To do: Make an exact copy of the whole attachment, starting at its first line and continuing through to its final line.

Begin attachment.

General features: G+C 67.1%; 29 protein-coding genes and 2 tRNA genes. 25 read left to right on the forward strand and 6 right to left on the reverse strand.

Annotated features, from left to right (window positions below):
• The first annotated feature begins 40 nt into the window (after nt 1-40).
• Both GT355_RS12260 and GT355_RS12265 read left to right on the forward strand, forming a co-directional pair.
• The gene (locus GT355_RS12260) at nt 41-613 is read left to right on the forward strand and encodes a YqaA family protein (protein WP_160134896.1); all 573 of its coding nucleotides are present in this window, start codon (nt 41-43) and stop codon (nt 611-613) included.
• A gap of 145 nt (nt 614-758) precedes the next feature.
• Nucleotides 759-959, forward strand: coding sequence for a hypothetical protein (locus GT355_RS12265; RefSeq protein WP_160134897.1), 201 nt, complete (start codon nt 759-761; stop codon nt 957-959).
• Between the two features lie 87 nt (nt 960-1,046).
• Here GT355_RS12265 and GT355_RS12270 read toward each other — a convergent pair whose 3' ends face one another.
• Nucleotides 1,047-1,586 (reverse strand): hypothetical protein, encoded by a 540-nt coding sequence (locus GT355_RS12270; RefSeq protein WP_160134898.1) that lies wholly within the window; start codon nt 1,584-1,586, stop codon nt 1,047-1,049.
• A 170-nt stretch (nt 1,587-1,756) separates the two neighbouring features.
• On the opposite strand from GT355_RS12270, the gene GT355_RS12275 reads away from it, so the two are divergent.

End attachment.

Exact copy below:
General features: G+C 67.1%; 29 protein-coding genes and 2 tRNA genes. 25 read left to right on the forward strand and 6 right to left on the reverse strand.

Annotated features, from left to right (window positions below):
• The first annotated feature begins 40 nt into the window (after nt 1-40).
• Both GT355_RS12260 and GT355_RS12265 read left to right on the forward strand, forming a co-directional pair.
• The gene (locus GT355_RS12260) at nt 41-613 is read left to right on the forward strand and encodes a YqaA family protein (protein WP_160134896.1); all 573 of its coding nucleotides are present in this window, start codon (nt 41-43) and stop codon (nt 611-613) included.
• A gap of 145 nt (nt 614-758) precedes the next feature.
• Nucleotides 759-959, forward strand: coding sequence for a hypothetical protein (locus GT355_RS12265; RefSeq protein WP_160134897.1), 201 nt, complete (start codon nt 759-761; stop codon nt 957-959).
• Between the two features lie 87 nt (nt 960-1,046).
• Here GT355_RS12265 and GT355_RS12270 read toward each other — a convergent pair whose 3' ends face one another.
• Nucleotides 1,047-1,586 (reverse strand): hypothetical protein, encoded by a 540-nt coding sequence (locus GT355_RS12270; RefSeq protein WP_160134898.1) that lies wholly within the window; start codon nt 1,584-1,586, stop codon nt 1,047-1,049.
• A 170-nt stretch (nt 1,587-1,756) separates the two neighbouring features.
• On the opposite strand from GT355_RS12270, the gene GT355_RS12275 reads away from it, so the two are divergent.